“We’re waiting to see if environmental organizations or neighboring communities are going to file suit,” says Peter Annin, author of The Great Lakes Water Wars, who lives on Lake Superior in Wisconsin. “The nightmare scenario would be that some climate-change-induced, long-term drought would lead to the country going for a run on Great Lakes water.” Hopefully, that’s a scenario that will never play out.
On the southern side of the lake, the deciduous trees, cliffy dunes, limestone outcrops, and sandy beaches feel almost gentle. But that’s a dangerous fallacy. From the top of Whitefish Point lighthouse, I can see the Graveyard of the Great Lakes, the 80 miles of coastline that, thanks to heavier ship traffic, poor visibility, and storms that gather strength over nearly 250 miles of fetch, is the final resting place for more than 200 shipwrecks. Among them is the infamous Edmund Fitzgerald, a 729-foot freighter carrying 29,000 tons of taconite pellets that went down in a storm with 80-mile-per-hour wind gusts and 25-foot waves in 1975, killing all 29 sailors on board. Expert divers wearing drysuits can explore 30 well-preserved wrecks in the 376-square-mile Whitefish Point Underwater Preserve.
One hundred and sixty miles west is the Keweenaw Peninsula, which pokes 80 miles into the lake like a fat thumb. At its pinnacle in the mid-1880s, this peninsula produced 90 percent of the nation’s copper. These days it’s more renowned for its copper-colored craft beers and mountain biking. Copper Harbor, the former mining town at the tip, is designated a silver-level ride center by the International Mountain Bicycling Association, thanks to 35-plus miles of singletrack that climb 500 feet, an impressive elevation change for the Midwest. During one raucous festival over Labor Day, locals built a jump at the end of a dock that launched riders into the water.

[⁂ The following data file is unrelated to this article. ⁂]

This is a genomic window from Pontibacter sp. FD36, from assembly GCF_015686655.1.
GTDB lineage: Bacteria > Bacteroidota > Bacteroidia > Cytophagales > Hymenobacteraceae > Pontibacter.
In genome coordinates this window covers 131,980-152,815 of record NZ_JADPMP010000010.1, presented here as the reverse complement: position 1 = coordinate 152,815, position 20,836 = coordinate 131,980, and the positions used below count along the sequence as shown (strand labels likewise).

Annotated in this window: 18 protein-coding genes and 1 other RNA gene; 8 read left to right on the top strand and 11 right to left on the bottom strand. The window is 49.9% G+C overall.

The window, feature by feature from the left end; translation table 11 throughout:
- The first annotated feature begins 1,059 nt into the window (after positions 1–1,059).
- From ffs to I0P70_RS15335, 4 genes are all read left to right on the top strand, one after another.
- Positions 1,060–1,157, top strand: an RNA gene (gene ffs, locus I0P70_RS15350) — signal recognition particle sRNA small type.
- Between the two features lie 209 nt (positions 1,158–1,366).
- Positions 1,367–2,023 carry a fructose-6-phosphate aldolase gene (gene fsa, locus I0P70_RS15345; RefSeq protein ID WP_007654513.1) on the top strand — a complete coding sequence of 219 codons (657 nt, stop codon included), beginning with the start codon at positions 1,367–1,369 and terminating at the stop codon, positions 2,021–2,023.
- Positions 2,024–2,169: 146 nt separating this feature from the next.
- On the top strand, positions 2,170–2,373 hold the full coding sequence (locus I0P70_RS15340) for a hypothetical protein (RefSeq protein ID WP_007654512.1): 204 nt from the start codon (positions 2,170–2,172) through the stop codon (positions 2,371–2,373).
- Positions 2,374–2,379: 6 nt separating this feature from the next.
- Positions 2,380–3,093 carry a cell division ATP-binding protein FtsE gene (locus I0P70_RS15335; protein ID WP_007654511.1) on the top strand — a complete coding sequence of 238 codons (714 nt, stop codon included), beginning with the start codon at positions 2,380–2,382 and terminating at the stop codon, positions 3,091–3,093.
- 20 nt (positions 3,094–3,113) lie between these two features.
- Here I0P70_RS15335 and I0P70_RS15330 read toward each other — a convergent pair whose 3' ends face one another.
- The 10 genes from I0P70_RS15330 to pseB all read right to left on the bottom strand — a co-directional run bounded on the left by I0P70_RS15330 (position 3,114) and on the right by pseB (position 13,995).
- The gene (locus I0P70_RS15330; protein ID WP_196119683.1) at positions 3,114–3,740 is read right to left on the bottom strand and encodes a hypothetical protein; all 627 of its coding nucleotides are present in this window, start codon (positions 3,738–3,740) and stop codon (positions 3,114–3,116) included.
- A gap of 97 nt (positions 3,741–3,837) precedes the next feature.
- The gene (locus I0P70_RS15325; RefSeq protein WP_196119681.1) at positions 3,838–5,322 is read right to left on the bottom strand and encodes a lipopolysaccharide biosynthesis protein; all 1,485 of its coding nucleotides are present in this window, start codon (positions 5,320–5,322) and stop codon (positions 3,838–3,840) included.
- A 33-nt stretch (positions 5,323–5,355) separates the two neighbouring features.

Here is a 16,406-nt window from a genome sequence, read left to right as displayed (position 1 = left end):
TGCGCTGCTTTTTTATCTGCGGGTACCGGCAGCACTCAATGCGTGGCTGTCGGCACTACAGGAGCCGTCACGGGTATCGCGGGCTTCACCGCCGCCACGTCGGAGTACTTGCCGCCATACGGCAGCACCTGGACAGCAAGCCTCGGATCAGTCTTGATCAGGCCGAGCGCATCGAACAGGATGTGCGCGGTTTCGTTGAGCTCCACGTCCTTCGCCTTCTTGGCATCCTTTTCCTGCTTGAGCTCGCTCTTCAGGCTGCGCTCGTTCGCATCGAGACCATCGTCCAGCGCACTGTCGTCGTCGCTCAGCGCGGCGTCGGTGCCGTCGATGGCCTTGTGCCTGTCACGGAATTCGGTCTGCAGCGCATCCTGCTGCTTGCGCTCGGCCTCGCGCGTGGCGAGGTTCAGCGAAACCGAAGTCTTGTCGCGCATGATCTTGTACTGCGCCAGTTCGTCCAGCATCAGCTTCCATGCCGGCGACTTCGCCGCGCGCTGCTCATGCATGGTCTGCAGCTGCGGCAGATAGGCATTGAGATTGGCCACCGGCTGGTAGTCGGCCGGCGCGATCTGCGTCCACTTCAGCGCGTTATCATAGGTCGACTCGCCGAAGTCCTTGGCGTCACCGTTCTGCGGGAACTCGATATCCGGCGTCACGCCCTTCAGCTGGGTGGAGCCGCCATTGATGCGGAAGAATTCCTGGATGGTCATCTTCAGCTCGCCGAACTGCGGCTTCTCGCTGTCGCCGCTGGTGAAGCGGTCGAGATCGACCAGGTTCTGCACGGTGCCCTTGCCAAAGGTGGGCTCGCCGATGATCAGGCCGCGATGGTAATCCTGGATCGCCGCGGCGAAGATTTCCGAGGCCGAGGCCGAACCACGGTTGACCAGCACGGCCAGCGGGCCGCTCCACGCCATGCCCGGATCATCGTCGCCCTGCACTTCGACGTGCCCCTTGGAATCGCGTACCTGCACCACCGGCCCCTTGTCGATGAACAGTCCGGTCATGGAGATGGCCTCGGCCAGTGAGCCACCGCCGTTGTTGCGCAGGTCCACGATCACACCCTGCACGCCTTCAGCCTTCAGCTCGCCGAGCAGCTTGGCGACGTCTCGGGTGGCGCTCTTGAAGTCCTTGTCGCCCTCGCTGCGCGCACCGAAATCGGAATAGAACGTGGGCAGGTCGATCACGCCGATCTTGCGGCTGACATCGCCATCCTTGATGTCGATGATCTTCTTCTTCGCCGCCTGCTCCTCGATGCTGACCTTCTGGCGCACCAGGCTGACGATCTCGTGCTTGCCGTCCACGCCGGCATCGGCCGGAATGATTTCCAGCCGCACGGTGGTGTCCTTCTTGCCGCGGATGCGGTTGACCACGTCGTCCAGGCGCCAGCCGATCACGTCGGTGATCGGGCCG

The man largely responsible for the town’s renaissance is 48-year-old Sam Raymond, a former Colorado ski bum who spent summers here as a kid. “I got hooked on mountain biking in the nineties, but when I moved out to Colorado, I realized I missed Copper Harbor,” he says as we sit in Adirondack chairs in front of his Keweenaw Adventure Company. Raymond dug dirt and helped found a trails club that allowed Copper Harbor to eventually pay local trailbuilding guru Aaron Rogers to take care of the rest.
The singletrack here is fun and fast. On a Trek Fuel Ex 29er, I ride up the Stairway to Heaven boardwalk trail, avoid insane-looking jumps on Danimal, and finish off on Daisy Duke, a curvy shot of perfectly bermed whoop-de-dos. Raymond credits the lake for Copper Harbor’s popularity.
“There’s a certain kind of energy here,” he says. “The big lake is like a magnet.”
I know what Raymond means. By the time I reach Bayfield, Wisconsin (population 746), I’ve traveled almost 1,300 miles and I’m 85 miles from home. The lake has become like a security blanket, an assurance that humans haven’t yet tamed or destroyed everything wild.
If Superior has a Riviera, Bayfield is it. The town anchors the Apostle Islands National Lakeshore and is full of rehabbed Victorians and streamlined yachts moored in its harbor. I decide it’s time for a little immersion therapy. The best way to do that is by kayak.
I’m chagrined that it’s taken me so many years to fully grasp the wonder of my own backyard.